For three years, Indianapolis was the city I called home, and the Indianapolis Symphony Orchestra was where I was proud to work. I am sad to learn not only of the serious problems the organization now faces, but also of the possibility that the Indianapolis community could lose one of its greatest assets.
I now work in a different city and another orchestra. My current orchestra is something of a recent success story. The management and board have recently overseen successful fundraising campaigns. Our orchestra has even performed recently in major international capitals, including New York City, where our mayor herself introduced us on stage.
However, this orchestra also endured a bitter contract negotiation and a work stoppage 10 years ago. Although the cuts imposed then were nowhere close to the draconian scale of the ISO’s proposals, those wounds have not fully healed. From speaking to many musicians, concertgoers and even some members of management here, I have found that this community has learned several important lessons:
1. When the music on stage stops, no one wins. Fundraising becomes more difficult, and morale throughout the organization plummets.
2. Deep cuts to an orchestra do affect on-stage quality. Anyone who claims otherwise is incorrect.
3. Chemistry between an orchestra and its music director is a rare and special thing for the whole community. Look for it, and look after it.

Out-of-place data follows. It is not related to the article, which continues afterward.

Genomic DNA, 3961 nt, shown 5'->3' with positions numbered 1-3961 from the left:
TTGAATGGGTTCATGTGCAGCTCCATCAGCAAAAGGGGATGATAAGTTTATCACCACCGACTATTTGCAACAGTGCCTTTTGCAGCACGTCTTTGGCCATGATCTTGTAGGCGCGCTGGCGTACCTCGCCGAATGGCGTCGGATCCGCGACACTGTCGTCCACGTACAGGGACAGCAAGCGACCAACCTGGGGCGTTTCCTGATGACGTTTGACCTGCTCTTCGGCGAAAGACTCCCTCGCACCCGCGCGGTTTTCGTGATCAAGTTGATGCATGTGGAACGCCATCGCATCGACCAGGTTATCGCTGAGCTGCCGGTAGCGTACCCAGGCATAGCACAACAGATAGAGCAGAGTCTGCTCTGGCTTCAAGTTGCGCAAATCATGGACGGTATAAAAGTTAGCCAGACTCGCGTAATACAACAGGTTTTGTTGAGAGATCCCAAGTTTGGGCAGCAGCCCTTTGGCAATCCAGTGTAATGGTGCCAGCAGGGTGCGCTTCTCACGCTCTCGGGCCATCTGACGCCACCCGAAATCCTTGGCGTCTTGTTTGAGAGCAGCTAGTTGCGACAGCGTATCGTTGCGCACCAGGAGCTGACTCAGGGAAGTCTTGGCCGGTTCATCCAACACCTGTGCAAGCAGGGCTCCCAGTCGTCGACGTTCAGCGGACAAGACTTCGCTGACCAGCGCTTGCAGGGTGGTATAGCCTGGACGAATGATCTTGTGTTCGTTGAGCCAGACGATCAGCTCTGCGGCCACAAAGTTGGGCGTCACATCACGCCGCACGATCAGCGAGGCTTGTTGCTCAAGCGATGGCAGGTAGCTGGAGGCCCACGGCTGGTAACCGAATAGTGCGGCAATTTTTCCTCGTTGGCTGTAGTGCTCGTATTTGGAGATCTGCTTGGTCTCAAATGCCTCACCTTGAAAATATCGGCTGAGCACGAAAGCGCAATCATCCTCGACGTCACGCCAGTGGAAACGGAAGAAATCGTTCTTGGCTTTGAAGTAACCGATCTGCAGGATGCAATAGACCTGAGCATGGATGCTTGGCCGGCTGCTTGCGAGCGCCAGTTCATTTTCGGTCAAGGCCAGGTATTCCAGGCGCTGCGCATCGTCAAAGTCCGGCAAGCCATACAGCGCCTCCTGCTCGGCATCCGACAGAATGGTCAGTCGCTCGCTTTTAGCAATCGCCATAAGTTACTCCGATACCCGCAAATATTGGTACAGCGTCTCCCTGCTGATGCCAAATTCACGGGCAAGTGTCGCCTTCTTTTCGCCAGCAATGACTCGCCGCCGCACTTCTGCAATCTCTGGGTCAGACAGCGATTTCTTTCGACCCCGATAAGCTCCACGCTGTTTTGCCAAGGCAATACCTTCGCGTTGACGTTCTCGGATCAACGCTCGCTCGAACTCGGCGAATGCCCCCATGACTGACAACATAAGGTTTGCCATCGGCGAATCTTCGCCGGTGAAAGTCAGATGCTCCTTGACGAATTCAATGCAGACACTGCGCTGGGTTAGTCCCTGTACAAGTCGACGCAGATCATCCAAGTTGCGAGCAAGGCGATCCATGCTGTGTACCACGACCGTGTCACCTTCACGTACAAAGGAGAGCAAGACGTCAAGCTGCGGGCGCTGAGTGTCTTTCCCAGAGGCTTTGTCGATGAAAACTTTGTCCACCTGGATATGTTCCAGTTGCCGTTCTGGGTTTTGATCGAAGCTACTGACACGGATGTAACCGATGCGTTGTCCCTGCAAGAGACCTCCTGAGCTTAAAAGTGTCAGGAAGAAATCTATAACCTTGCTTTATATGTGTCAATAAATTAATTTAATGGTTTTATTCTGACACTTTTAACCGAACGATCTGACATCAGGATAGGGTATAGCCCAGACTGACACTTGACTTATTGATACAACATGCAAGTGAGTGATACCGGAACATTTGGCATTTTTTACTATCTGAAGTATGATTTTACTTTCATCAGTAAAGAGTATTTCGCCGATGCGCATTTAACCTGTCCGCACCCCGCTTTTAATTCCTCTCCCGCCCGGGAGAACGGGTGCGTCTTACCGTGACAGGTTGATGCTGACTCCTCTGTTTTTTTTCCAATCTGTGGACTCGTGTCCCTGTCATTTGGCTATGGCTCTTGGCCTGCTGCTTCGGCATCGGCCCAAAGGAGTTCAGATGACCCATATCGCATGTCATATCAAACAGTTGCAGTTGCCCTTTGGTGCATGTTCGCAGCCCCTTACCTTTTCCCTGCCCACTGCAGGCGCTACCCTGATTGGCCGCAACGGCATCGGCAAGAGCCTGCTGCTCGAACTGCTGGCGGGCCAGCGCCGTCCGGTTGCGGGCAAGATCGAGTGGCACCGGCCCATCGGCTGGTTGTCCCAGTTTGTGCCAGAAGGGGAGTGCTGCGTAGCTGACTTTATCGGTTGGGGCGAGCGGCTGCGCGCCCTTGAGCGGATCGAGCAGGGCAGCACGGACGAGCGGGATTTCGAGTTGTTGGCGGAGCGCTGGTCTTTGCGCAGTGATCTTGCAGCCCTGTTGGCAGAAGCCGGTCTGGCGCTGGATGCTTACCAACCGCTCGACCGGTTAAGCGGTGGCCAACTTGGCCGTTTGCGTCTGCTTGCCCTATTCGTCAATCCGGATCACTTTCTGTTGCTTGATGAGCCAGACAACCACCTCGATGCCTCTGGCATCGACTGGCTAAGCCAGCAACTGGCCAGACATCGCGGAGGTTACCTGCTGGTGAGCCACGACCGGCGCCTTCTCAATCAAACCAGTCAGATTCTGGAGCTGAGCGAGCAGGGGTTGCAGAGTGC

4. A small handful of people who are in leadership roles on the board make an enormous difference. It only takes a few to galvanize the community and build a winning team. Likewise, it only takes a few to persuade the community that it cannot or should not support the orchestra.
5. A positive and competent management team can also do an enormous amount to catalyze community support. Everyone wants to be part of a winning team. No one wants to support a loser.
6. Running an orchestra like a corporation doesn’t actually work well. The “dividend” is having a great orchestra for your community (to say nothing of the economic benefits of bringing people downtown on evenings and weekends).
7. Although an institution can be broken down quickly, rebuilding takes generations. This is particularly true with orchestra personnel; team building evolves slowly, and even finding talent can take a long time. Similarly, repairing a broken relationship between orchestra, donors and concertgoers is a slow process. This is particularly true when some have the perception that “things were better in the good old days.”
If you really believe that Indianapolis simply cannot or does not want to support a major-league symphony orchestra, the proposed radical cuts to the ISO will reduce it to a shadow of its former self, and the cultural life of Indianapolis will be diminished drastically. Such are the consequences.
However, it is still my hope that the Indianapolis community will recognize what an asset it has in the ISO, and act accordingly before it is dismantled and the dominoes have fallen irretrievably.
If you believe that Indianapolis, a city that can support major-league sports, a world-class art museum, and some of the best educational and medical institutions in the country, can support a major-league orchestra like the ISO, do something, and do it now. Speak up. Give. If you believe that art, self-expression and imagination really are valuable to you and your community, stand up and be counted.
If you don’t, the Indianapolis cultural landscape will be diminished drastically for a generation or more.•
Person is a violist with the Houston Symphony. Send comments on this column to email@example.com.